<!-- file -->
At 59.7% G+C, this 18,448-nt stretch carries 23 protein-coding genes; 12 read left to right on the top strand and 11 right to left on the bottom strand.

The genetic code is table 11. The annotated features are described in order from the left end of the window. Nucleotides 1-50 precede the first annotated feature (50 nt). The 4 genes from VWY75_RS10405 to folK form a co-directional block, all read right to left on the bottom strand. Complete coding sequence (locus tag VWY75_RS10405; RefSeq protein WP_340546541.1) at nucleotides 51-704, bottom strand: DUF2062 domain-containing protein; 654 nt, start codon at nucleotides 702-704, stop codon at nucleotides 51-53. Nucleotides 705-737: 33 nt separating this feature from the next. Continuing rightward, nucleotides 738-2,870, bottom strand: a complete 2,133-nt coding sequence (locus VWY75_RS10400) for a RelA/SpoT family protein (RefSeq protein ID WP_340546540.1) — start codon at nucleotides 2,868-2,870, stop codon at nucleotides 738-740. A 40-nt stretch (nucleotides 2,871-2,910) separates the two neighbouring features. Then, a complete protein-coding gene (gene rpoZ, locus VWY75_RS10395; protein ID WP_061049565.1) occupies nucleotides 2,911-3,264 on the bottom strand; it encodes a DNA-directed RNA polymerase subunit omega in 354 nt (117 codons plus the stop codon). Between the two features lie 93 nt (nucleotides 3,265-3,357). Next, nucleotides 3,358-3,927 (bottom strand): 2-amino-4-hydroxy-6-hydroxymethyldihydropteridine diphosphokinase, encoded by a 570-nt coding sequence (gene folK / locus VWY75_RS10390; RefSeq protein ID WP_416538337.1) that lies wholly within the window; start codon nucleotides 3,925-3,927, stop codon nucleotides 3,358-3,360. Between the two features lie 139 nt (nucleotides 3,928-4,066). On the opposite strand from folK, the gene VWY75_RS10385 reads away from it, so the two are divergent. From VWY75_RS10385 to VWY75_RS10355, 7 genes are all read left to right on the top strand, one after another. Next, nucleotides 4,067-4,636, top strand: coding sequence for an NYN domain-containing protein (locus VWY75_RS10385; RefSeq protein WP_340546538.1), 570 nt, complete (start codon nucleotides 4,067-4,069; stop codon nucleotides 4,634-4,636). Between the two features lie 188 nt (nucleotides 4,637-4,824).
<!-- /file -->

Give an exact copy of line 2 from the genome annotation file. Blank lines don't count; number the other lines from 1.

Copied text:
The genetic code is table 11. The annotated features are described in order from the left end of the window. Nucleotides 1-50 precede the first annotated feature (50 nt). The 4 genes from VWY75_RS10405 to folK form a co-directional block, all read right to left on the bottom strand. Complete coding sequence (locus tag VWY75_RS10405; RefSeq protein WP_340546541.1) at nucleotides 51-704, bottom strand: DUF2062 domain-containing protein; 654 nt, start codon at nucleotides 702-704, stop codon at nucleotides 51-53. Nucleotides 705-737: 33 nt separating this feature from the next. Continuing rightward, nucleotides 738-2,870, bottom strand: a complete 2,133-nt coding sequence (locus VWY75_RS10400) for a RelA/SpoT family protein (RefSeq protein ID WP_340546540.1) — start codon at nucleotides 2,868-2,870, stop codon at nucleotides 738-740. A 40-nt stretch (nucleotides 2,871-2,910) separates the two neighbouring features. Then, a complete protein-coding gene (gene rpoZ, locus VWY75_RS10395; protein ID WP_061049565.1) occupies nucleotides 2,911-3,264 on the bottom strand; it encodes a DNA-directed RNA polymerase subunit omega in 354 nt (117 codons plus the stop codon). Between the two features lie 93 nt (nucleotides 3,265-3,357). Next, nucleotides 3,358-3,927 (bottom strand): 2-amino-4-hydroxy-6-hydroxymethyldihydropteridine diphosphokinase, encoded by a 570-nt coding sequence (gene folK / locus VWY75_RS10390; RefSeq protein ID WP_416538337.1) that lies wholly within the window; start codon nucleotides 3,925-3,927, stop codon nucleotides 3,358-3,360. Between the two features lie 139 nt (nucleotides 3,928-4,066). On the opposite strand from folK, the gene VWY75_RS10385 reads away from it, so the two are divergent. From VWY75_RS10385 to VWY75_RS10355, 7 genes are all read left to right on the top strand, one after another. Next, nucleotides 4,067-4,636, top strand: coding sequence for an NYN domain-containing protein (locus VWY75_RS10385; RefSeq protein WP_340546538.1), 570 nt, complete (start codon nucleotides 4,067-4,069; stop codon nucleotides 4,634-4,636). Between the two features lie 188 nt (nucleotides 4,637-4,824).